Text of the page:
Democratic Sen. Claire McCaskill (Mo.) apologized Tuesday for falsely saying she was undergoing breast cancer treatment when the Senate passed a bill that is now facing fierce criticism.
The Ensuring Patient Access and Effective Drug Enforcement Act weakened the Drug Enforcement Administration’s ability to go after drug distributors in 2016, and McCaskill said Monday she would not have gone along with the bill if she hadn’t been out undergoing treatment. Once it came to light that she was, in fact, back in the Senate at the time, McCaskill announced her apology.
Calling it a "sloppy, embarrassing mistake," McCaskill admitted she could have stopped the bill from passing through a voice vote, which only takes one senator. She pointed out, however, that she was not on the committee that drafted the bill.
"I actually was not aware of the bill," McCaskill said. "This is one of those things that’s scary about this place."
The Washington Post’s fact-checker Glenn Kessler Tuesday gave McCaskill’s claim "four Pinnochios," denoting total falsehood.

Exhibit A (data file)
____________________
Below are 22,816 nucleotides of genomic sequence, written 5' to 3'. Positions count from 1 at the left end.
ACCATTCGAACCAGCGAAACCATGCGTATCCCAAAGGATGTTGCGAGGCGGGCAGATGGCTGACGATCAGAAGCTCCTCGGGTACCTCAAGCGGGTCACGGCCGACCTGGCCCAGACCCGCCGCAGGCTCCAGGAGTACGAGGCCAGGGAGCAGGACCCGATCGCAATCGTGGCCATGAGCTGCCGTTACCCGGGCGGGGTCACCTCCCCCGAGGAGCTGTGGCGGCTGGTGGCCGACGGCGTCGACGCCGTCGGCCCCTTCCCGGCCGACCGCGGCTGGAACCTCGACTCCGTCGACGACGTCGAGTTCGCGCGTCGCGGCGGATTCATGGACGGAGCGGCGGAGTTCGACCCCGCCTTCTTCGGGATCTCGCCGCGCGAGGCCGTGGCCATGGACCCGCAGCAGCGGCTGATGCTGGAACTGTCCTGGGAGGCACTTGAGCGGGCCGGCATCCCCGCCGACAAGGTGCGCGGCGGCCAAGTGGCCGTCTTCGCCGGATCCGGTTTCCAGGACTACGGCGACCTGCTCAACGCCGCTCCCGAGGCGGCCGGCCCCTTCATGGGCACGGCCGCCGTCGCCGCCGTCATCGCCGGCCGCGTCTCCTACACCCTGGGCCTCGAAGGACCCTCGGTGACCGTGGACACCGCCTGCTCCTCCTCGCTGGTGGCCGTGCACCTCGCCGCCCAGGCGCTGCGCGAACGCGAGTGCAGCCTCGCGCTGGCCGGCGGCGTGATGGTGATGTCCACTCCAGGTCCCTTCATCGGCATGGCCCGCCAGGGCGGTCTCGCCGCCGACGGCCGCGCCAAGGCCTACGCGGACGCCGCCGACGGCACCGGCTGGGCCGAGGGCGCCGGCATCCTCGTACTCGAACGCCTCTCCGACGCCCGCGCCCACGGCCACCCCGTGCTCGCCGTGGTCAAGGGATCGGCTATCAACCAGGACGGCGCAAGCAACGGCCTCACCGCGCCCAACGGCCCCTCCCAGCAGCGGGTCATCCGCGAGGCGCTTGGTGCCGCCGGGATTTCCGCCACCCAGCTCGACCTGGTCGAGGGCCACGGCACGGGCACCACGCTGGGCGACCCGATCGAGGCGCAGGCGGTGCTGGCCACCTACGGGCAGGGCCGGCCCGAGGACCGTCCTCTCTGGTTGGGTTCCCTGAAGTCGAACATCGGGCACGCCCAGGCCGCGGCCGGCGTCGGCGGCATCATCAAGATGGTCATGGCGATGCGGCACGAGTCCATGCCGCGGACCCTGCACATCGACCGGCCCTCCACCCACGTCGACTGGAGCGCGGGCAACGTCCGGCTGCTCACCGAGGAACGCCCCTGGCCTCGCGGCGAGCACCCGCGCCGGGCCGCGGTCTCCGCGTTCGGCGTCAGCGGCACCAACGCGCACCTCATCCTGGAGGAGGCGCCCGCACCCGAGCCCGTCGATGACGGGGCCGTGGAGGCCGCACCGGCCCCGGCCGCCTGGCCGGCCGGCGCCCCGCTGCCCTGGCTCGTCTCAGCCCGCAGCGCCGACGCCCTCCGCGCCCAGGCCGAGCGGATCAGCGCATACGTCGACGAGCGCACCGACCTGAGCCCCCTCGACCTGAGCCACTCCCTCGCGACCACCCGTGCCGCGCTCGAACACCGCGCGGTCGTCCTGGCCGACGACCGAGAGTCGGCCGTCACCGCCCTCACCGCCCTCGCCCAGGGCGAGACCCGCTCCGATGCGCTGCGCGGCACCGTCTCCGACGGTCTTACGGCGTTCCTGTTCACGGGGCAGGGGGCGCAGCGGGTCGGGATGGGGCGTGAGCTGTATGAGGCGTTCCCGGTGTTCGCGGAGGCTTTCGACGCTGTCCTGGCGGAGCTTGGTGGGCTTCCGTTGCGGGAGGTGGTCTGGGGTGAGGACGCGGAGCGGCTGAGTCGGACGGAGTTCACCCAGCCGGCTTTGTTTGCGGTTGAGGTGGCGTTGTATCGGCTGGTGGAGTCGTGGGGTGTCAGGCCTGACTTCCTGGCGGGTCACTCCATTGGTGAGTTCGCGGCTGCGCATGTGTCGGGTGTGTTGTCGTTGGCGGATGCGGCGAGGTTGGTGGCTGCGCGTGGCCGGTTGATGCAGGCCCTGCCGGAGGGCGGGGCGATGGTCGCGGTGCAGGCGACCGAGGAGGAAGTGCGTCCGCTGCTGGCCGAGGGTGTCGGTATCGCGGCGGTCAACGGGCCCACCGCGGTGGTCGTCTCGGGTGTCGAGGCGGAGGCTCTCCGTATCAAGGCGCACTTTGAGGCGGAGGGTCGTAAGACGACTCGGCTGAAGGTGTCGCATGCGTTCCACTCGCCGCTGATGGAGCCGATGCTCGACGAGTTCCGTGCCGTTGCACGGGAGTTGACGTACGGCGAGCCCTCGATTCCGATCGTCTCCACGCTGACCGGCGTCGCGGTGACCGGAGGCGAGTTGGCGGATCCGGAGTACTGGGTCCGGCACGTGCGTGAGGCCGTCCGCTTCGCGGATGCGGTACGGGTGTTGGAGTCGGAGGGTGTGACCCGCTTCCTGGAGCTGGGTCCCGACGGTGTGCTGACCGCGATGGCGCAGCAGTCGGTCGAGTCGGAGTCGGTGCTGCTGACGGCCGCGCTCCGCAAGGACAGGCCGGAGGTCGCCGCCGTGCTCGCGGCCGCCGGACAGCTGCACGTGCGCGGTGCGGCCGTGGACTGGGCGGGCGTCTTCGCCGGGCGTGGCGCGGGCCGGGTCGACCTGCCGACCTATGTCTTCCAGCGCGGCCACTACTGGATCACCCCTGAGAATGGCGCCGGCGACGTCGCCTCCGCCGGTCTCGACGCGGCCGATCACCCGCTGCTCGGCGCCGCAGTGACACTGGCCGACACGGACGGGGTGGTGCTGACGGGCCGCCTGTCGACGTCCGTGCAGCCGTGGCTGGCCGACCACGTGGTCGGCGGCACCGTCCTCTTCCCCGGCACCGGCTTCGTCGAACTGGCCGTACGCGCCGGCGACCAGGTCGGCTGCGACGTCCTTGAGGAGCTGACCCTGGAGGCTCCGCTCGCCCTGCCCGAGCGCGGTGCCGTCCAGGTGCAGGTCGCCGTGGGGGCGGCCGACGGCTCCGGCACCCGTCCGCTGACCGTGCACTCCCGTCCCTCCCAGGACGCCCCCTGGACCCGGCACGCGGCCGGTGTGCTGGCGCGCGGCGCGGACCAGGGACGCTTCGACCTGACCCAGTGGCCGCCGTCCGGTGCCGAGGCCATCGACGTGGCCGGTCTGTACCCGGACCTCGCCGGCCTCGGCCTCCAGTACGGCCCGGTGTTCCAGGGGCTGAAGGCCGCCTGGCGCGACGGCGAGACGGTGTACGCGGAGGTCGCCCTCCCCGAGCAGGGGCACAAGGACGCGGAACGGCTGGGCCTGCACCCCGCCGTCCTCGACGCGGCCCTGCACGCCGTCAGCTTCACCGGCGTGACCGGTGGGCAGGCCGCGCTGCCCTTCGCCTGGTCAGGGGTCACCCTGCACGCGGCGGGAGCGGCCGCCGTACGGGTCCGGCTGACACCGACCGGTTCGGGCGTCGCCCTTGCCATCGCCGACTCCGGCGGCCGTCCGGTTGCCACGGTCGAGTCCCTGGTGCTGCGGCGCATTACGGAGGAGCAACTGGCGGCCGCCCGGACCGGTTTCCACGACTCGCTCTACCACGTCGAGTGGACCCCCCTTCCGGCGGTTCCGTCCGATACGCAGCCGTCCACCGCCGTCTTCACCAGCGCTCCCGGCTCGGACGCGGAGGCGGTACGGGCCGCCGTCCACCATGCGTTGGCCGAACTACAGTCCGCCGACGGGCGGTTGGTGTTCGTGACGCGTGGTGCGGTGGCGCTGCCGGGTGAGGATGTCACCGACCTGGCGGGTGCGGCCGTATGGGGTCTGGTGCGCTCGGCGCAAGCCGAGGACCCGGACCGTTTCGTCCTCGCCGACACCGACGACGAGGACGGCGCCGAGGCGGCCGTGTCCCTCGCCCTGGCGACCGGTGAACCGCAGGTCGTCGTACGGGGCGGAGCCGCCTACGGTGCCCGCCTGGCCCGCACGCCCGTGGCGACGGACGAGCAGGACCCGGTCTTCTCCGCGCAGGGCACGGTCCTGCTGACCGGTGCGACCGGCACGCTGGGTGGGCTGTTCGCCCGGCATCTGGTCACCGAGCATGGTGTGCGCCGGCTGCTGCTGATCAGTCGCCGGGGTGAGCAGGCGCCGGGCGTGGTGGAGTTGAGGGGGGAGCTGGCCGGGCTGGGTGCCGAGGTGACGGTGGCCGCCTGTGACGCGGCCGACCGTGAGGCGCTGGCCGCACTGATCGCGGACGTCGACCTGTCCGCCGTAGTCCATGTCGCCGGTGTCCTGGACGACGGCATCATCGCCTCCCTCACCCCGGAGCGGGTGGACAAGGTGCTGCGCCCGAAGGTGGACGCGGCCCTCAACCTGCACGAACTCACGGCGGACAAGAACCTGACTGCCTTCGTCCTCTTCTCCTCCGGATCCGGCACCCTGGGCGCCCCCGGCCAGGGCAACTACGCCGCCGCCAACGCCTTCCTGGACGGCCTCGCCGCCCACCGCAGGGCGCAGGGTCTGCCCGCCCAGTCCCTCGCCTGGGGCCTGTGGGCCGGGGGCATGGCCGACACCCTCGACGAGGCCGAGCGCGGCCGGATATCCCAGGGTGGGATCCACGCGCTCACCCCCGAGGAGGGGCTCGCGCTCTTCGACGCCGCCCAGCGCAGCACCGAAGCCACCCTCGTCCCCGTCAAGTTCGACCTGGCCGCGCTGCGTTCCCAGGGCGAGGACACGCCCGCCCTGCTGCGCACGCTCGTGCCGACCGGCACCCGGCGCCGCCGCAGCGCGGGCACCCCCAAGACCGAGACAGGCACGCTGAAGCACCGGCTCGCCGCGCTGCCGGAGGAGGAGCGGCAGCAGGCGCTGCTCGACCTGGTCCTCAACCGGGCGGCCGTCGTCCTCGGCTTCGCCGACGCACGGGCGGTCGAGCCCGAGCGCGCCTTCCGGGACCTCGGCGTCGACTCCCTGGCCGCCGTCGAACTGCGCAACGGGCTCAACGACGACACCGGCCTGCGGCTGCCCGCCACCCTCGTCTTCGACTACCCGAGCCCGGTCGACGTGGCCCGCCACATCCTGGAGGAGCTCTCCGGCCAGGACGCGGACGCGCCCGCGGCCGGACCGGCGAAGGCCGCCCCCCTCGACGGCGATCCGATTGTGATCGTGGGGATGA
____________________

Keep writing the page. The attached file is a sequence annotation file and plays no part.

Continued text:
Following the Washington Post/60 Minutes report about the law that was passed, McCaskill quickly denounced it and made the false statement about being out receiving treatment.
"Now, I did not go along with this. I wasn't here at the time," McCaskill said Monday. "I was actually out getting breast cancer treatment. I don't know that I would have objected. I like to believe I would have, but the bottom line is, once the DEA kind of, the upper levels at the DEA obviously said it was okay, that's what gave it the green light."
McCaskill said her office was confused about her schedule at the time because she returned from treatment earlier than he originally planned.